I grew up hearing an anecdote that the late former member of parliament for Diego Martin West, Johnny O’Halloran, and a contingent went to Venezuela to negotiate the purchase of a boat, and the only member of the contingent who could translate Spanish into English was the cook.
So, the entire contingent relied on the cook to translate the details of this high-powered negotiation. It is a story about how ministers and high-powered officials operate outside of their areas of competence and squander our patrimony.
This memory was triggered by recent reports about the three moored coast guard vessels and why they have not been repaired. The minister of national security used Covid-19 as his get-out-of-jail card, suggesting travel restrictions were to blame. Meanwhile, the Dutch ambassador immediately advised that repair engineers have been in the country on rotation.
If the current administration has not ensured the operationalisation of a maintenance and repair programme for the coast guard since winning the general elections in 2015, what can be done now to solve the problem?
It is reasonable to expect that given our historically porous borders, ensuring our coast guard had the marine assets to operate would have been a high priority issue, resulting in an assessment of our naval assets and a plan put in place to keep them in good repair.
For three vessels to be down at the same time is an example of malfeasance. It is understandable that these vessels may require specialist services for their repair, but over five years, we should have been able to train technicians on the ground to keep at least one vessel in operation.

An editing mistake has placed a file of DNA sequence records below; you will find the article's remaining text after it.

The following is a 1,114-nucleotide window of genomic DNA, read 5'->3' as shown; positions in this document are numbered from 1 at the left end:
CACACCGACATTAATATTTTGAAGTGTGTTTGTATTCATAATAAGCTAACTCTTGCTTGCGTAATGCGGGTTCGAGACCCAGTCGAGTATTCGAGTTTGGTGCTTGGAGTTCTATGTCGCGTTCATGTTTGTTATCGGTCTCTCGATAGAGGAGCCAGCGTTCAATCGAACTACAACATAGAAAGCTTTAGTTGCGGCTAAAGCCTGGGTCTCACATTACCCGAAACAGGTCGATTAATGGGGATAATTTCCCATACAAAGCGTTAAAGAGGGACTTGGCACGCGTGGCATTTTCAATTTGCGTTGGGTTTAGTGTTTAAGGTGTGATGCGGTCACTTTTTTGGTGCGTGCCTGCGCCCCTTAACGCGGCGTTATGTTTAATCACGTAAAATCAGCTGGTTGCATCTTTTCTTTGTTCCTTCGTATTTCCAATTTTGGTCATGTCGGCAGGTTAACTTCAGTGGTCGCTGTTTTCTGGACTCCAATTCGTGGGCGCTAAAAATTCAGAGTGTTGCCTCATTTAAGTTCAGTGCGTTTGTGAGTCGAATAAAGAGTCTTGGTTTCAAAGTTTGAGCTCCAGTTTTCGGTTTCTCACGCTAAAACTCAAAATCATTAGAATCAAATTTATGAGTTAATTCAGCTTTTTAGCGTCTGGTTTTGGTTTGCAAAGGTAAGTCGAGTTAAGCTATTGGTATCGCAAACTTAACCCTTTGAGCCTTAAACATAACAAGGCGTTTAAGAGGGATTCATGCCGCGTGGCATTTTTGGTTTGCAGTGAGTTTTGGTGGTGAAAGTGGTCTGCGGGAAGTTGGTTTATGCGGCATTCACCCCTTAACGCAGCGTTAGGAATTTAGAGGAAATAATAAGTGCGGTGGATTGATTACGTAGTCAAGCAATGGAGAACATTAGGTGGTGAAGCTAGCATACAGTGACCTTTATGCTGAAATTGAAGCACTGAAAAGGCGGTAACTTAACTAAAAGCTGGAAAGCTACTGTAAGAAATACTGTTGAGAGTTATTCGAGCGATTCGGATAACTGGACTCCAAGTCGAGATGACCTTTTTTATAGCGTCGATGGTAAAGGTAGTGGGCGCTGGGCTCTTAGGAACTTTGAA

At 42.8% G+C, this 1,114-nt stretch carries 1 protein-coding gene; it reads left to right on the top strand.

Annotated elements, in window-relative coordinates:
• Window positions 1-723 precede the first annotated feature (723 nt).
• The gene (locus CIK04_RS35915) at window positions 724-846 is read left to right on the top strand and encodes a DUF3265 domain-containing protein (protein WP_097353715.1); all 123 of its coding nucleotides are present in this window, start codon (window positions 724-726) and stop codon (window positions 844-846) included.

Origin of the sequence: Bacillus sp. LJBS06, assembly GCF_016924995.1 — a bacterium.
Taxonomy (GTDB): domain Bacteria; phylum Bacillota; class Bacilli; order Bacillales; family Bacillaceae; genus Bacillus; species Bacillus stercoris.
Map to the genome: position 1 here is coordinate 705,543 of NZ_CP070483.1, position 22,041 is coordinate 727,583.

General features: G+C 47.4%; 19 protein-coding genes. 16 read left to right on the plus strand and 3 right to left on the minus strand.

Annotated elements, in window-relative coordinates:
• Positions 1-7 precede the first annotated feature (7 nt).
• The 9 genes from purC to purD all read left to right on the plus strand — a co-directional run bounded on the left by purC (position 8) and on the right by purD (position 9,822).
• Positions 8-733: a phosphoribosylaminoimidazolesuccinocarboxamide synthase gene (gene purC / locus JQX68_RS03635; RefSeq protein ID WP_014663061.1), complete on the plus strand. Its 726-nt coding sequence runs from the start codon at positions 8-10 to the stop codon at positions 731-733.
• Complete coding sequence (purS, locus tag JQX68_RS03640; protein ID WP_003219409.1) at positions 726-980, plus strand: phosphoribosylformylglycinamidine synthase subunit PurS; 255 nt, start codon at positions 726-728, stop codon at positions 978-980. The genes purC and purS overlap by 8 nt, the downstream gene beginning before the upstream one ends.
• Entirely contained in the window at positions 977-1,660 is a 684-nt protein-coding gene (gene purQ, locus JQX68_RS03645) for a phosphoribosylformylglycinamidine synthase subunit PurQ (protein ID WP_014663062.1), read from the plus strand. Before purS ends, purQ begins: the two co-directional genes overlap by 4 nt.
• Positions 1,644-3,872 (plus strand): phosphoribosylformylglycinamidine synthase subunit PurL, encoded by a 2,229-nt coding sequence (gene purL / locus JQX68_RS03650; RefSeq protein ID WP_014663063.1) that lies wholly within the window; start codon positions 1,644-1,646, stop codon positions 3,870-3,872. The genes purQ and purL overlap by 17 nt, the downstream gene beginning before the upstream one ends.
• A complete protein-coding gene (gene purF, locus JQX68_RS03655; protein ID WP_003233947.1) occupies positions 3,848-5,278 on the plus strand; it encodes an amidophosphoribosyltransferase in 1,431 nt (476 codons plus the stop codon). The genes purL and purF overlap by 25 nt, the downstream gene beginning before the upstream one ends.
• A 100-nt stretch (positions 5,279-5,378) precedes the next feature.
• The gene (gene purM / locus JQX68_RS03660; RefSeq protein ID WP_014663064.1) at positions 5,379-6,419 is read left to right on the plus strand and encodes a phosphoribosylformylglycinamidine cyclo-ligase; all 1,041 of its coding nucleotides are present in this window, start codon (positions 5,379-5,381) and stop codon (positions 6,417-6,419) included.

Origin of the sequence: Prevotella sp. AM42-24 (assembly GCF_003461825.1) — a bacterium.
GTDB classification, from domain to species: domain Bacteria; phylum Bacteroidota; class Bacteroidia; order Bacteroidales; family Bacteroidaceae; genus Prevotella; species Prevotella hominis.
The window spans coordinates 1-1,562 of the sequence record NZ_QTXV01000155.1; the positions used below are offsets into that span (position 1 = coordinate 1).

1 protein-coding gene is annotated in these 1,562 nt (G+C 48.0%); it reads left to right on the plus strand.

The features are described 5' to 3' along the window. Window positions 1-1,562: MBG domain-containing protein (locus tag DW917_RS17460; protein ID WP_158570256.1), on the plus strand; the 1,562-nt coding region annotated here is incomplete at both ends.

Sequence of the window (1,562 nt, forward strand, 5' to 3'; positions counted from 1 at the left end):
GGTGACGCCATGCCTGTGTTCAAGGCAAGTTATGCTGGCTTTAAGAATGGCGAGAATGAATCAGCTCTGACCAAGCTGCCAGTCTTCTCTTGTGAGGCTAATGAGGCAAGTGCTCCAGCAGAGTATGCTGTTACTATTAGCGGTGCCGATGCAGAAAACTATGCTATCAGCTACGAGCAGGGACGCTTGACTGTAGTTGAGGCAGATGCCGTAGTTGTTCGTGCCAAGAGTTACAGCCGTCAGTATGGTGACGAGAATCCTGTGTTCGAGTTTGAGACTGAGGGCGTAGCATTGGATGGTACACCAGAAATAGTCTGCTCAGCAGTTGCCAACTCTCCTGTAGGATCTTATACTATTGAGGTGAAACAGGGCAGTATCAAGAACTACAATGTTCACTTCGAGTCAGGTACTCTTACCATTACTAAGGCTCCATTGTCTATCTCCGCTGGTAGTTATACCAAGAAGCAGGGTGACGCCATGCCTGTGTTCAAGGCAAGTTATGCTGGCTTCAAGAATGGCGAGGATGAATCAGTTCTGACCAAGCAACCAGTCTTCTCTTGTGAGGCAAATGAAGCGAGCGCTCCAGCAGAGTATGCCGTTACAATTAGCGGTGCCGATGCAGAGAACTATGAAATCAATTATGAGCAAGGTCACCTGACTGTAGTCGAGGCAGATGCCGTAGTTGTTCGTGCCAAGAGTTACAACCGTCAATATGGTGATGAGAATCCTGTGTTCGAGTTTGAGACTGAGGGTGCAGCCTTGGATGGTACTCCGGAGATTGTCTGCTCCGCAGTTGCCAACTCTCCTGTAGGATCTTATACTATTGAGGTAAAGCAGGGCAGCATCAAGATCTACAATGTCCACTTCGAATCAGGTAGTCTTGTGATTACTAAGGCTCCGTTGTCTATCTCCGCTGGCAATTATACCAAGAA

I wonder about the post-purchase arrangements that were made with regard to these vessels. Had this sale been conducted under proper procurement arrangements, citizens could have accessed the contract and understood where the breakdown in arrangements occurred.
Recently in parliament, Hon. Minister Stuart Young reminded the population that the United National Congress (UNC) acquired “six Damen vessels and the procurement of those vessels is now under international criminal investigation by the government of the Netherlands”.
While the government is right to pursue this investigation, our borders continue to be open to drugs, guns and all kinds of illegal trafficking because we cannot repair three coast guard vessels. What is the status of the other three Damen vessels?
What is the status of the highly sophisticated 360-degree radar system, which is touted to be able to scan the Gulf of Paria and identify the minutest of movements? I am told that our country is one of 10 with such a sophisticated system, but it was never made operational. I wonder why?
Administration after administration, the same mistakes are repeated. We find ways to sidestep proper procurement and believe that ministers and other high-powered officials can operate outside of their areas of competence in whatever domain their leaders see fit.
We continue to operate without appropriate strategic plans, so we end up with graveyards of abandoned police vehicles, buses, fire trucks and marine vessels. How well some of us remember the MV Tobago was sold for scrap and is now providing excellent service in the Mediterranean.
It is easy to blame previous administrations for negotiating bad contracts or other unacceptable arrangements, but after five years in office, those arguments ring hollow in my head. The time has come for us to have a strategic plan that pays attention to maintenance, repair and continuity. The less money we waste, the more will be available to invest in the development of our people and, therefore, secure our future.
The more often our politicians are caught telling shades of untruths, the greater the level of mistrust amongst the population. One day, the population will rise up and say enough is enough. Be warned!